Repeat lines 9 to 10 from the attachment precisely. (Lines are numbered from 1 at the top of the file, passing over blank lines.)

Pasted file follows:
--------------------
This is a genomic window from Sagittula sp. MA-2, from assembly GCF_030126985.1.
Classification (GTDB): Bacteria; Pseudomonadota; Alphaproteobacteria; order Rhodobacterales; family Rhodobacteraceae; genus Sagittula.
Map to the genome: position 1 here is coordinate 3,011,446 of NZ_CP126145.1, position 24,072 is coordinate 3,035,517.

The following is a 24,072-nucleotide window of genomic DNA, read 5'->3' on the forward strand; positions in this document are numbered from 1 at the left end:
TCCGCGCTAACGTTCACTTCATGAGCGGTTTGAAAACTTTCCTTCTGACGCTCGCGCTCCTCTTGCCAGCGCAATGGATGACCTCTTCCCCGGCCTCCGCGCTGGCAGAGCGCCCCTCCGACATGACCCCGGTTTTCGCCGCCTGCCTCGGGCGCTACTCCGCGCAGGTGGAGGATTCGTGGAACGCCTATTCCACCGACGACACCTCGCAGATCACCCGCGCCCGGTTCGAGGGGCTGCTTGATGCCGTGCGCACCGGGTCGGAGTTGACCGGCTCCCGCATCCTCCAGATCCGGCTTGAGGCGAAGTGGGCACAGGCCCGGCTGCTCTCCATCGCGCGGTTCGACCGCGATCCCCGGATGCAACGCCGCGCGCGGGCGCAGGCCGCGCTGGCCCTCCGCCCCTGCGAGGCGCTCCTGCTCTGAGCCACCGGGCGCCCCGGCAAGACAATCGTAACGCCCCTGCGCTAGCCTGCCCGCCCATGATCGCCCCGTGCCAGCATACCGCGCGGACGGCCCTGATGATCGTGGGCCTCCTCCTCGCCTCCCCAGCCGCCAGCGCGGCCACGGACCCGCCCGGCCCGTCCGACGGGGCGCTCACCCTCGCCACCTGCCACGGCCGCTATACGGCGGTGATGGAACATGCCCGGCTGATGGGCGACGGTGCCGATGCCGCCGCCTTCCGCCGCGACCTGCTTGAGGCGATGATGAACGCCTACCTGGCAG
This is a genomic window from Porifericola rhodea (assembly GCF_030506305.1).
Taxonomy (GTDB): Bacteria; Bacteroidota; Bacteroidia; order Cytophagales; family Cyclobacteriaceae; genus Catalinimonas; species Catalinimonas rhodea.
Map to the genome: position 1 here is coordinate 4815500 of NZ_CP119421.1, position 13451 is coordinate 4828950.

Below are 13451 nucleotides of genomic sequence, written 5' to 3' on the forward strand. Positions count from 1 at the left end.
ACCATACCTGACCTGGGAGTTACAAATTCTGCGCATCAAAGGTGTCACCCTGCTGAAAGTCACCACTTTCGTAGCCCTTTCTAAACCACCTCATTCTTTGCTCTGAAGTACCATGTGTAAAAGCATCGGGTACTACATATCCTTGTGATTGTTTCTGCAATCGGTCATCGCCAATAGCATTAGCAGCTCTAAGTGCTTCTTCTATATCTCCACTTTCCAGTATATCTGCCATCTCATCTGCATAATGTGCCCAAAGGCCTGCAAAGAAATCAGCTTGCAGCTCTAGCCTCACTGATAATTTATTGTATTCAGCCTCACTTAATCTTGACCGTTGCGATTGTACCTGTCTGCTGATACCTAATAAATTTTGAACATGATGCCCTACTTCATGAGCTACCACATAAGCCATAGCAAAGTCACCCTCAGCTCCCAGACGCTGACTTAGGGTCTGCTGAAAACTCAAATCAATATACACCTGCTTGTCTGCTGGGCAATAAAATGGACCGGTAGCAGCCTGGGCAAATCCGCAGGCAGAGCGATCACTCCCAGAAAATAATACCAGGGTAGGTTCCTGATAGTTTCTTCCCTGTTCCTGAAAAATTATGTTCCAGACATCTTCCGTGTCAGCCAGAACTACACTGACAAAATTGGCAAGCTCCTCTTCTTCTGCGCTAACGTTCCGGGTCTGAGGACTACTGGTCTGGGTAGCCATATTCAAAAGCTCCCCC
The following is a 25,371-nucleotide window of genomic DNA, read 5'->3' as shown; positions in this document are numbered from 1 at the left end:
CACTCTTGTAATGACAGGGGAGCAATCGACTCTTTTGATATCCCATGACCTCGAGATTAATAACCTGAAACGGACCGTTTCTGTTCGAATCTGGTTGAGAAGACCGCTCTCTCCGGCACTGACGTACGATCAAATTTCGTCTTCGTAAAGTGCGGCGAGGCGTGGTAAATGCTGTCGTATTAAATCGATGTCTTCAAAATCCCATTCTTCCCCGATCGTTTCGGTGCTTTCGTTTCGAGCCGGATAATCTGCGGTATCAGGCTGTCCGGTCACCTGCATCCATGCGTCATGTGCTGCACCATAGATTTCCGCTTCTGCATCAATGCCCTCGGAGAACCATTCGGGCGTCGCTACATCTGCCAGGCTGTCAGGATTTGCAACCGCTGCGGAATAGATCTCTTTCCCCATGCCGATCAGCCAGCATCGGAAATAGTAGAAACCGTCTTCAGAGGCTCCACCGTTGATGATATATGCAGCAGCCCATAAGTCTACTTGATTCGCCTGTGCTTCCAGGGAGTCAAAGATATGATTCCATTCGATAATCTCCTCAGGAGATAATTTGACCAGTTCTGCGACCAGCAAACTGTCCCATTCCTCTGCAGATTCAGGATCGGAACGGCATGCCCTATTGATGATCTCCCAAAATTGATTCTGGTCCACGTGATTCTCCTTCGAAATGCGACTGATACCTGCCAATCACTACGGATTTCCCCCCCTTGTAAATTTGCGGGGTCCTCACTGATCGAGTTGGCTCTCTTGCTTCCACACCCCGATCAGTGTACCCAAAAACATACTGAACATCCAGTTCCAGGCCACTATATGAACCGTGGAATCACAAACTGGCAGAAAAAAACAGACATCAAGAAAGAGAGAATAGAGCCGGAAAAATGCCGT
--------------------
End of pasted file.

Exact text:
Below are 13451 nucleotides of genomic sequence, written 5' to 3' on the forward strand. Positions count from 1 at the left end.
ACCATACCTGACCTGGGAGTTACAAATTCTGCGCATCAAAGGTGTCACCCTGCTGAAAGTCACCACTTTCGTAGCCCTTTCTAAACCACCTCATTCTTTGCTCTGAAGTACCATGTGTAAAAGCATCGGGTACTACATATCCTTGTGATTGTTTCTGCAATCGGTCATCGCCAATAGCATTAGCAGCTCTAAGTGCTTCTTCTATATCTCCACTTTCCAGTATATCTGCCATCTCATCTGCATAATGTGCCCAAAGGCCTGCAAAGAAATCAGCTTGCAGCTCTAGCCTCACTGATAATTTATTGTATTCAGCCTCACTTAATCTTGACCGTTGCGATTGTACCTGTCTGCTGATACCTAATAAATTTTGAACATGATGCCCTACTTCATGAGCTACCACATAAGCCATAGCAAAGTCACCCTCAGCTCCCAGACGCTGACTTAGGGTCTGCTGAAAACTCAAATCAATATACACCTGCTTGTCTGCTGGGCAATAAAATGGACCGGTAGCAGCCTGGGCAAATCCGCAGGCAGAGCGATCACTCCCAGAAAATAATACCAGGGTAGGTTCCTGATAGTTTCTTCCCTGTTCCTGAAAAATTATGTTCCAGACATCTTCCGTGTCAGCCAGAACTACACTGACAAAATTGGCAAGCTCCTCTTCTTCTGCGCTAACGTTCCGGGTCTGAGGACTACTGGTCTGGGTAGCCATATTCAAAAGCTCCCCC